It is a general rule in facial plastic surgery to sacrifice as little skin as possible. Small wounds that extend obliquely into the tissue should be straightened whenever the surrounding tissue can be mobilized and the wound edges coapted without tension. A subcutaneous suture with a buried knot should always be placed to allow tension-free approximation of the wound margins (see Fig. 2.1). Because the subcutaneous tissue, epidermis, and dermis take different lengths of time to achieve adequate wound strength, early removal of the skin sutures from a wound without subcutaneous sutures would result in a broad, unsightly scar.
< Fig. 2.8 Relaxed skin tension lines (RSTL) and scar revision, front and side views.
a Elliptical excision in the RSTLs.
b Scar excision by W-plasty: The W-plasty is an interdigitat-ing, zigzag-shaped excision with segment lengths of 34 mm.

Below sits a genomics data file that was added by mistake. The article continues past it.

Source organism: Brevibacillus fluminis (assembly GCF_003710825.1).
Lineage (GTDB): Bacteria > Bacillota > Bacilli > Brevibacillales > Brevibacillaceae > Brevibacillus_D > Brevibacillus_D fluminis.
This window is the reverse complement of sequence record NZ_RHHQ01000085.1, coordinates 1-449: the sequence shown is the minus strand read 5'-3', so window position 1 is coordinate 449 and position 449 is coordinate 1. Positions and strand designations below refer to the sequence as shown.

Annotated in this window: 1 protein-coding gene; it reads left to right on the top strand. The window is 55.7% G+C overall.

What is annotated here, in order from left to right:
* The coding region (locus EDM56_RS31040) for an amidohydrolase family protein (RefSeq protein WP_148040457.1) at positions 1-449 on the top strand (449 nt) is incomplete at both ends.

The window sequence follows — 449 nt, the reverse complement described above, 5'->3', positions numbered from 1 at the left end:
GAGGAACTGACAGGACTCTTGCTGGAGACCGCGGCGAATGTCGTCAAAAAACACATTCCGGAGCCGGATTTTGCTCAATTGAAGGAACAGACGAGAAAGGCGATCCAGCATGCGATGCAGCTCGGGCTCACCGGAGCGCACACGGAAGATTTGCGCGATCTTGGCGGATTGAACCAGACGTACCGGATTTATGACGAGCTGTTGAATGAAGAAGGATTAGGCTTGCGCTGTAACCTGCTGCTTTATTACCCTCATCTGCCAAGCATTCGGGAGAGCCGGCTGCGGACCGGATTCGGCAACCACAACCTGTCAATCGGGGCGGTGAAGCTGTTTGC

c Scar excision by the broken-line technique creates skin tags of varying shapes with an edge length of 3-5 mm. The edges interdigitate and should follow the RSTLs as closely as possible.
e The face derives its arterial blood supply from the external carotid artery and anastomotic areas: 1 External carotid artery Facial artery
2.1 Inferior labial artery
2.2 Superior labial artery
2.3 Angular artery Transverse facial artery (from 5) Zygomatico-orbital artery (from 5) Superficial temporal artery
5.1 Frontal branch
5.2 Parietal branch Occipital artery Supraorbital artery Supratrochlear artery Dorsal nasal artery
f The facial nerve and its distribution in the face.
Trunk from the stylomastoid foramen Marginal mandibular branch
2.2 Cervical branch Buccal branches Zygomatic branches Temporal branches Posterior auricular branch
2 + 3: cervicofacial branch
4 + 5: temporofacial branch
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